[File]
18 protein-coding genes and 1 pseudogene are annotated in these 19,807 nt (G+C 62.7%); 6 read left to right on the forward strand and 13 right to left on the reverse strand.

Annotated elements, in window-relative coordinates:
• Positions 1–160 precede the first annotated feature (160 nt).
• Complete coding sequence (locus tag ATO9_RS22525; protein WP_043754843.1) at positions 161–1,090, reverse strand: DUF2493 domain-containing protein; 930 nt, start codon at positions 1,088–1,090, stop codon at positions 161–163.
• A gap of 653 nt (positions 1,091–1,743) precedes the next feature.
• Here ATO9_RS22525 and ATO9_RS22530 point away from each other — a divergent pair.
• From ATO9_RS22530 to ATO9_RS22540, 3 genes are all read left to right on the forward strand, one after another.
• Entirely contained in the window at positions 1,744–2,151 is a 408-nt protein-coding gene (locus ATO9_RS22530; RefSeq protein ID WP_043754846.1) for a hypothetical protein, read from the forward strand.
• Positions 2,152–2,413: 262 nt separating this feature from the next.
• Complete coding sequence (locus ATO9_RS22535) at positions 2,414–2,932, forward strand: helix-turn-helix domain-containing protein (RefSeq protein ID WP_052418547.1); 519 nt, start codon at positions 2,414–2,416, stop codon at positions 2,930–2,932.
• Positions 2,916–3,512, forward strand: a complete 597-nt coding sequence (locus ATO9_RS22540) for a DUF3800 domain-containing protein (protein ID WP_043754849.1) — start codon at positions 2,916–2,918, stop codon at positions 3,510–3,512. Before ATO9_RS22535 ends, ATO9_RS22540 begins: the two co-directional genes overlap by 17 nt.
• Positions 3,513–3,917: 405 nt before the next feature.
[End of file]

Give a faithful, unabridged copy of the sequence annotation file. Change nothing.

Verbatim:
18 protein-coding genes and 1 pseudogene are annotated in these 19,807 nt (G+C 62.7%); 6 read left to right on the forward strand and 13 right to left on the reverse strand.

Annotated elements, in window-relative coordinates:
• Positions 1–160 precede the first annotated feature (160 nt).
• Complete coding sequence (locus tag ATO9_RS22525; protein WP_043754843.1) at positions 161–1,090, reverse strand: DUF2493 domain-containing protein; 930 nt, start codon at positions 1,088–1,090, stop codon at positions 161–163.
• A gap of 653 nt (positions 1,091–1,743) precedes the next feature.
• Here ATO9_RS22525 and ATO9_RS22530 point away from each other — a divergent pair.
• From ATO9_RS22530 to ATO9_RS22540, 3 genes are all read left to right on the forward strand, one after another.
• Entirely contained in the window at positions 1,744–2,151 is a 408-nt protein-coding gene (locus ATO9_RS22530; RefSeq protein ID WP_043754846.1) for a hypothetical protein, read from the forward strand.
• Positions 2,152–2,413: 262 nt separating this feature from the next.
• Complete coding sequence (locus ATO9_RS22535) at positions 2,414–2,932, forward strand: helix-turn-helix domain-containing protein (RefSeq protein ID WP_052418547.1); 519 nt, start codon at positions 2,414–2,416, stop codon at positions 2,930–2,932.
• Positions 2,916–3,512, forward strand: a complete 597-nt coding sequence (locus ATO9_RS22540) for a DUF3800 domain-containing protein (protein ID WP_043754849.1) — start codon at positions 2,916–2,918, stop codon at positions 3,510–3,512. Before ATO9_RS22535 ends, ATO9_RS22540 begins: the two co-directional genes overlap by 17 nt.
• Positions 3,513–3,917: 405 nt before the next feature.